The question how to better predict future asthma exacerbations was recently studied by analysing alveloar NO parameters. In asthma diagnosis and monitoring, the fraction of exhaled nitric oxide (FeNO) at a flow of 50 ml/s is standardized and routinely measured. It is recommended as supportive information for asthma diagnosis and monitoring. As it is known that distal airway disease contributes to the severity of asthma, the question was raised, whether partioning of FeNO into proximal and distal contributions can be used to assess distal airway inflammation and to predics asthma exacerbations.

Paraskakis and colleagues tested 68 asthmatic children by performing spirometry and FeNO measurements with the ANALYZER CLD 88sp. NO concentrations were measured at the flows of 50, 30, 100 and 300 ml/s. According to the Högman–Meriläinen algorithm, JawNO, CawNO, DawNO and CalvNO were calculated. While JawNO correlates highly with FeNO50, CawNO and DawNO represent the proximal airways, and CalvNO the distal airways.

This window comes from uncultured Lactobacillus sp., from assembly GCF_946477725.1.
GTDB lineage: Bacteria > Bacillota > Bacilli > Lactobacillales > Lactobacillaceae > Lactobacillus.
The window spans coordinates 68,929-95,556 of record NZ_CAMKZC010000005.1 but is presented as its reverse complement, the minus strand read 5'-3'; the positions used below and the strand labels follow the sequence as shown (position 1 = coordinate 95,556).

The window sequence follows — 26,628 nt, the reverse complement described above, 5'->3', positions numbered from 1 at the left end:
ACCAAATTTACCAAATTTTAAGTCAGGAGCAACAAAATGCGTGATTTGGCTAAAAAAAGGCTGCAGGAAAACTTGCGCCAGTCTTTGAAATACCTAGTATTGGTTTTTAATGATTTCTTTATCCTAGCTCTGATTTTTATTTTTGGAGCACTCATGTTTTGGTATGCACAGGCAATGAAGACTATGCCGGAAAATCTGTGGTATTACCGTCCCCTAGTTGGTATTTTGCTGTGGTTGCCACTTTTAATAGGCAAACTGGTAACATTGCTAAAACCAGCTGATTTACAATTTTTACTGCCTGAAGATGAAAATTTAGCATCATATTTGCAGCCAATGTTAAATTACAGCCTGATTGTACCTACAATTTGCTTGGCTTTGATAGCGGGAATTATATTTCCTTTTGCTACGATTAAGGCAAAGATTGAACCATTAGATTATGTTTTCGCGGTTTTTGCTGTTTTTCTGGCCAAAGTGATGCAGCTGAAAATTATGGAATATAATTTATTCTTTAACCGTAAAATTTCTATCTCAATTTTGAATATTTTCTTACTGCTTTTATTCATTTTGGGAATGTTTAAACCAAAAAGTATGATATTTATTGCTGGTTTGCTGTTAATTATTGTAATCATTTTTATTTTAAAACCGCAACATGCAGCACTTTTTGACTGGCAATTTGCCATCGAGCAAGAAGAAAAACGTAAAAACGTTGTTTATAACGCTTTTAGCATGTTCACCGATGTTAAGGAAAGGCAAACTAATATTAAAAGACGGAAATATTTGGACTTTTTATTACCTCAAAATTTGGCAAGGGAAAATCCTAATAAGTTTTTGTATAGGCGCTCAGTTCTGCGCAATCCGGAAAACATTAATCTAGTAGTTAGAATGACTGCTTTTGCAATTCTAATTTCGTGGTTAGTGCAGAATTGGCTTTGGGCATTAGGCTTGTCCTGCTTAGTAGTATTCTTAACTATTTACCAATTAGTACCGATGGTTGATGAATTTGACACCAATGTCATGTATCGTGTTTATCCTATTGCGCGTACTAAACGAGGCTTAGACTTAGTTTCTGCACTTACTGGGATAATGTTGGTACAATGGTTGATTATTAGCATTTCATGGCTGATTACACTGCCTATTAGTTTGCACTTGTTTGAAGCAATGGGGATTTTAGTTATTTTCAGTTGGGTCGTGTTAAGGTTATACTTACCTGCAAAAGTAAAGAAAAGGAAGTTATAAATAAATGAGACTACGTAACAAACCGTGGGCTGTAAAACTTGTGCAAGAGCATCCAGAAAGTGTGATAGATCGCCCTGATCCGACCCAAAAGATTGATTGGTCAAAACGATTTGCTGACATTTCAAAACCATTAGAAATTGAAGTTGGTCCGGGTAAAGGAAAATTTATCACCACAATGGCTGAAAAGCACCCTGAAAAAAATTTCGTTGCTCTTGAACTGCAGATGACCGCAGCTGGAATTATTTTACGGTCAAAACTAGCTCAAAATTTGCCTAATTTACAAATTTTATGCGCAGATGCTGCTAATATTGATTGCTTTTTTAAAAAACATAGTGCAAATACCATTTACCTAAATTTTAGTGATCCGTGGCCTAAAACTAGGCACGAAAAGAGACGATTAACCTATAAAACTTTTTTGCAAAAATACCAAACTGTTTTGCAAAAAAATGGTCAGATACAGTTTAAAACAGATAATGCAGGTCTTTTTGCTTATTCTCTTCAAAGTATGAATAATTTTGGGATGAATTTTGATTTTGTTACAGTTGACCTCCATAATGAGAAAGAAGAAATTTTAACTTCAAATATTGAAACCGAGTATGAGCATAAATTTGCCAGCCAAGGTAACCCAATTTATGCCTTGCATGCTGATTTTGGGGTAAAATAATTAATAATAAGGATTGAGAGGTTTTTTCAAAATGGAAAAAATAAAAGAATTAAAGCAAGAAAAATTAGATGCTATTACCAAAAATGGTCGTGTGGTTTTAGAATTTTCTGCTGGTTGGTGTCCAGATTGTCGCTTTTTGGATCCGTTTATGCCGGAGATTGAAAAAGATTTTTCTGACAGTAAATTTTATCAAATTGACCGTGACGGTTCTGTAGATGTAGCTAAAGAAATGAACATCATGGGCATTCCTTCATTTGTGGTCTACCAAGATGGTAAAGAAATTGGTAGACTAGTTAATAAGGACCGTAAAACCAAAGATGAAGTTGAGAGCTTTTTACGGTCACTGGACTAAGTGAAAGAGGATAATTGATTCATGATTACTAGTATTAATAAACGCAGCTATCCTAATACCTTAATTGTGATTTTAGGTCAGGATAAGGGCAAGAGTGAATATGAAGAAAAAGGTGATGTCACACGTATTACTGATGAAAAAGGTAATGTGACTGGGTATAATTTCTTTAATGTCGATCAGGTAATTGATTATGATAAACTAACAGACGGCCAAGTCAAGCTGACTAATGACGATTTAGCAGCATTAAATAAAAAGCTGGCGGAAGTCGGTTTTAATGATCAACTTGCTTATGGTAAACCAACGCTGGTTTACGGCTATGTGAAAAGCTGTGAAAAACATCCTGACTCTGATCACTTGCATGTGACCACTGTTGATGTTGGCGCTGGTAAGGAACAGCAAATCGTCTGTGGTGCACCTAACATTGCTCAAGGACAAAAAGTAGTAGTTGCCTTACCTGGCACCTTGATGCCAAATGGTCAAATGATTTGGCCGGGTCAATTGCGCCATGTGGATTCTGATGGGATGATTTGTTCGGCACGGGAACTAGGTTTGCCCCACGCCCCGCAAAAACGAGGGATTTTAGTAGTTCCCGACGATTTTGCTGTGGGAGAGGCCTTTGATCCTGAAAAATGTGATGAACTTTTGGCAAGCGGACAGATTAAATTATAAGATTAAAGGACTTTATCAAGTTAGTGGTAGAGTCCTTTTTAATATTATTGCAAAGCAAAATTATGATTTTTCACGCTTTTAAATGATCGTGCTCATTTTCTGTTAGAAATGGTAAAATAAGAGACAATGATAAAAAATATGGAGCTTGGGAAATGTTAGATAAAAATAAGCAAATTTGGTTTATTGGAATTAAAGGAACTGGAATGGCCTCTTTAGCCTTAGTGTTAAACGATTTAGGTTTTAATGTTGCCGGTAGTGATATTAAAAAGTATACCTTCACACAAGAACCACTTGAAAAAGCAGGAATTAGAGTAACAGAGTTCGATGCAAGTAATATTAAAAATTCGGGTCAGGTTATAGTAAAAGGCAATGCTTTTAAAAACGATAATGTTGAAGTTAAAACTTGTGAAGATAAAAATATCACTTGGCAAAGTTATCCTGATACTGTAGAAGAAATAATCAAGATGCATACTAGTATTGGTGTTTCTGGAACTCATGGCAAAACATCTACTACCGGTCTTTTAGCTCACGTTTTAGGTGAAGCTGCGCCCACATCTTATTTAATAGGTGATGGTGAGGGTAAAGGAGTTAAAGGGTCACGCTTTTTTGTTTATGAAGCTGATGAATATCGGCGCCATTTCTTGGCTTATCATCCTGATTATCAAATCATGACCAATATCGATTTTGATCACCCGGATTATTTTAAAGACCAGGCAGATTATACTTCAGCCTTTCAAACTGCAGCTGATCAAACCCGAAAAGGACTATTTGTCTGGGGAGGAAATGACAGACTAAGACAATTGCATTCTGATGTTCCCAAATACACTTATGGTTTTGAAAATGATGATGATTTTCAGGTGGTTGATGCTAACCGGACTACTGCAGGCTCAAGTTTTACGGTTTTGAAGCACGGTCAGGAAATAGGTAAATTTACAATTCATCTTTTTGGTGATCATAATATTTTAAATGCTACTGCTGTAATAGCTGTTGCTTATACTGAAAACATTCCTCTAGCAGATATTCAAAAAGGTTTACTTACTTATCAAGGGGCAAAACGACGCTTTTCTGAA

Paraskakis and colleagues found that measurement of the alveolar NO (CalvNO) concentration improves the predication of risk of future asthma attacks in the following four months. An alveolar NO concentration >7 ppb was highly specific for a future exacerbation, while a value of <4 ppb excluded the risk of a future exacerbation. A further advantage is that the measurement of FeNO across various flow rates is a noninvasive method. They conclude that the alveolar NO concentration can give valuable insights into small airway disease relevant to asthma exacerbation.

Original publication:
Paraskakis et al. 2022: “Improved prediction of asthma exacerbations by measuring distal airway inflammation”